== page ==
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Women @ Energy: Sue Cange

March 15, 2013 - 5:21pm

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Women @ Energy: Sue Cange

Sue Cange is the Deputy Manager for the U.S. Department of Energy’s Oak Ridge Office of Environmental Management. Sue is responsible for assisting the Manger in directing and overseeing the environmental cleanup of the Oak Ridge Reservation. This entails successfully managing the cleanup of three Manhattan-era sites including the former K-25 Gaseous Diffusion Plant now referred to as the East Tennessee Technology Park, the Oak Ridge National Laboratory and the Y-12 National Security Complex. Over the past 21 years, Sue has held various leadership positions within the Department of Energy in Environmental Management, Nuclear Energy and Assets Utilization.  In addition, Sue was one of the founding members in the development of the Reindustrialization Program in Oak Ridge which transitions underutilized assets to the private sector to accelerate cleanup and promote economic development.  Sue also administered the agreements with the United States Enrichment Corporation to ensure the U.S.’s continued supply of enriched uranium and to establish a new technology to enrich uranium at lower cost.  Prior to coming to Oak Ridge, Sue worked for the U.S. Environmental Protection Agency and in this capacity she helped to develop much of the policy and guidance that is still used today to govern environmental cleanup under the U.S.’s Superfund Program.

1) What inspired you to work in STEM? 

I’m not sure that I would say that I was ever “inspired” to pursue a STEM-type job.  Instead I would describe my decision to pursue engineering to be a byproduct of my upbringing.  I owe my mother most of the credit for my decision to work in STEM.  Because of her life experiences she encouraged me to pursue an education that would guarantee me a job.  However, if you knew my mother you would know that that it was not enough to just be employable; instead, it was necessary that I secure a good-paying job that would allow me to support myself and if necessary, my family.  Of course it didn’t hurt that I enjoyed science and math in high school -- probably because those subjects came easy to me.  So I accepted the wisdom that my mother imparted to me and began to explore my options.  Initially, I thought about pursuing a career in medicine but realized that by studying engineering I could secure a good paying job that would be rewarding in far less time than if I pursued medicine.

2) What excites you about your work at the Energy Department?

The most rewarding thing about working at DOE is that I believe that I'm making a meaningful contribution to our country.  DOE has many missions that are important to our country that will have an impact both today and in the future.  Working at DOE provides a myriad of opportunities to serve, and most of them will improve our safety, our security, and our quality of life. 

3) How can our country engage more women, girls, and other underrepresented groups in STEM?

Our country is falling behind in science, technology, engineering and mathematics and therefore, it is more important than ever that young people are provided opportunities to obtain an education and experience in these areas of study.  One way to accomplish this is to offer more incentives to those graduating from high school to obtain a college degree in one of these areas of study.  A second opportunity is to offer internships that will allow young people the chance to experience the types of jobs that can be secured if they pursue a career in a STEM area of study.  And a third way to engage more young people is to be a mentor and offer assistance and advice on career choices.  One of the pivotal moments that helped me decide to pursue a degree in one of the STEM areas was an introduction to a woman who took the time to explain the benefits of a STEM education. I was introduced to her in my senior year of high school and was eager to listen to the advice that she provided.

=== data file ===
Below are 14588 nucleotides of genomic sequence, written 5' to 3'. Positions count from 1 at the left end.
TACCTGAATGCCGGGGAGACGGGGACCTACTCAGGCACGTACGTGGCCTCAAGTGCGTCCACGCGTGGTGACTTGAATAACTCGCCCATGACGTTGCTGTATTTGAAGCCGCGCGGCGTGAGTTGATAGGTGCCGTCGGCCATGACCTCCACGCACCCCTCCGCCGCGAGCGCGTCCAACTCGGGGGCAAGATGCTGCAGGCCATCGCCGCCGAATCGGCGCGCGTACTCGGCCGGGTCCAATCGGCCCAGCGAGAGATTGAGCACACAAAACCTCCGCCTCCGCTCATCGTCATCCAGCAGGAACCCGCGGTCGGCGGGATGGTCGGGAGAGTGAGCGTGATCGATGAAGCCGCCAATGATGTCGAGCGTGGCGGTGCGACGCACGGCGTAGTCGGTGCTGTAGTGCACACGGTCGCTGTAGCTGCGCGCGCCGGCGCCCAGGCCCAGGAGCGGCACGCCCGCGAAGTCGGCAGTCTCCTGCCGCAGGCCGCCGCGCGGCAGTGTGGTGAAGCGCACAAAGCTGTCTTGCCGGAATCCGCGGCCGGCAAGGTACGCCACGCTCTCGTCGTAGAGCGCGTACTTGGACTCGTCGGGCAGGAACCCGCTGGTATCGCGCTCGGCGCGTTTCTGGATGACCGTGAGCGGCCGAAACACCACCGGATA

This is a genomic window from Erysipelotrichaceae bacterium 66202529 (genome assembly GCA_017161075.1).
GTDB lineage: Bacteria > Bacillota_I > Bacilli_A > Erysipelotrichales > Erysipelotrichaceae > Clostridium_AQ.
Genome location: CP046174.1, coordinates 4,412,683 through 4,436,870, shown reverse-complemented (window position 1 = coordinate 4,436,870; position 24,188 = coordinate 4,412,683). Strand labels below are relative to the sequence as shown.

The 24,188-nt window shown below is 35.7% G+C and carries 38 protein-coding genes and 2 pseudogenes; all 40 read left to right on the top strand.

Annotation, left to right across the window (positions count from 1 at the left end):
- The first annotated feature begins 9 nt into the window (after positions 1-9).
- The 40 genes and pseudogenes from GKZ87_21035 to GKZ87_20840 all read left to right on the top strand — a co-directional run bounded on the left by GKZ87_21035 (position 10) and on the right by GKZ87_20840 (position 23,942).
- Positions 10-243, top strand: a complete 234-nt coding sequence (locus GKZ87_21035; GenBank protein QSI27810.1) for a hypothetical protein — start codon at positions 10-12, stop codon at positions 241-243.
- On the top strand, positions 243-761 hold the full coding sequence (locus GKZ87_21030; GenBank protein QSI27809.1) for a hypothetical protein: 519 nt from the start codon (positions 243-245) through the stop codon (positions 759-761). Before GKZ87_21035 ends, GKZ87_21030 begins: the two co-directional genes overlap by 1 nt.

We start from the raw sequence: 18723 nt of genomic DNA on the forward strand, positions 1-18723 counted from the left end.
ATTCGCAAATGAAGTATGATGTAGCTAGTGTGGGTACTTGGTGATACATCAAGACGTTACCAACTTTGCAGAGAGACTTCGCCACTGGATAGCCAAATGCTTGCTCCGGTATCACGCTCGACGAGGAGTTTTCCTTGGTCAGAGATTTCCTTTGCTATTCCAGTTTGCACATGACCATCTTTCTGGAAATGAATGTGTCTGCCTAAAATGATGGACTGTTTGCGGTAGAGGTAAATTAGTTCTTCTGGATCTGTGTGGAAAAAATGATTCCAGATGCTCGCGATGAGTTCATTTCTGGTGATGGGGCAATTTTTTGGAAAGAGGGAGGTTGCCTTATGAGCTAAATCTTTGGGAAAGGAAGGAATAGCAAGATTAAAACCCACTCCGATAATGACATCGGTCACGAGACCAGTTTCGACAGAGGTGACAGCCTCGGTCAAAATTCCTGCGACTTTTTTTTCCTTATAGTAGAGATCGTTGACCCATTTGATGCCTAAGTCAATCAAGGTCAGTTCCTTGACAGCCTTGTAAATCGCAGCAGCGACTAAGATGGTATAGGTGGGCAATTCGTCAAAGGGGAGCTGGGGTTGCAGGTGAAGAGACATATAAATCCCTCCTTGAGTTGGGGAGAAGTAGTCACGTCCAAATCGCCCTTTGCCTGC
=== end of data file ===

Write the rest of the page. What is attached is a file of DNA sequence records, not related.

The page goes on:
4) Do you have tips you'd recommend for someone looking to enter your field of work?

The STEM areas of study typically teach students problem solving techniques that can be used for many different applications.  At best, the curriculums are challenging and they often can be difficult.  In addition, the competition among students can be significant.  Therefore, the advice that I have for someone looking to enter into a STEM career is to be prepared to work hard and to perform their work in a way that allows them to stand out.  I also think that it's important to pick an area of study that you identify with and that you will find personally rewarding. When I was considering what type of engineering to pursue, I evaluated the options and quickly realized that I had more passion for environmental issues, and was interested in working on environmental solutions then the other types of disciplines being offered at my university. 

5) When you have free time, what are your hobbies?

Because my job is rather demanding on my time and energy, I like to spend my free time relaxing!  I enjoy reading fiction and have been in a book group for nearly 20 years, which gives me an opportunity to discuss good books with good friends.  I also like to knit and do needlepoint and find that this is an excellent way to pass the time while listening to the radio or watching television.  I especially like spending time with my family and friends, and am always looking for a new restaurant to try or a new movie to enjoy with someone.  I also like to travel, and enjoy going to places that I’ve never been to before, both within the US and elsewhere.

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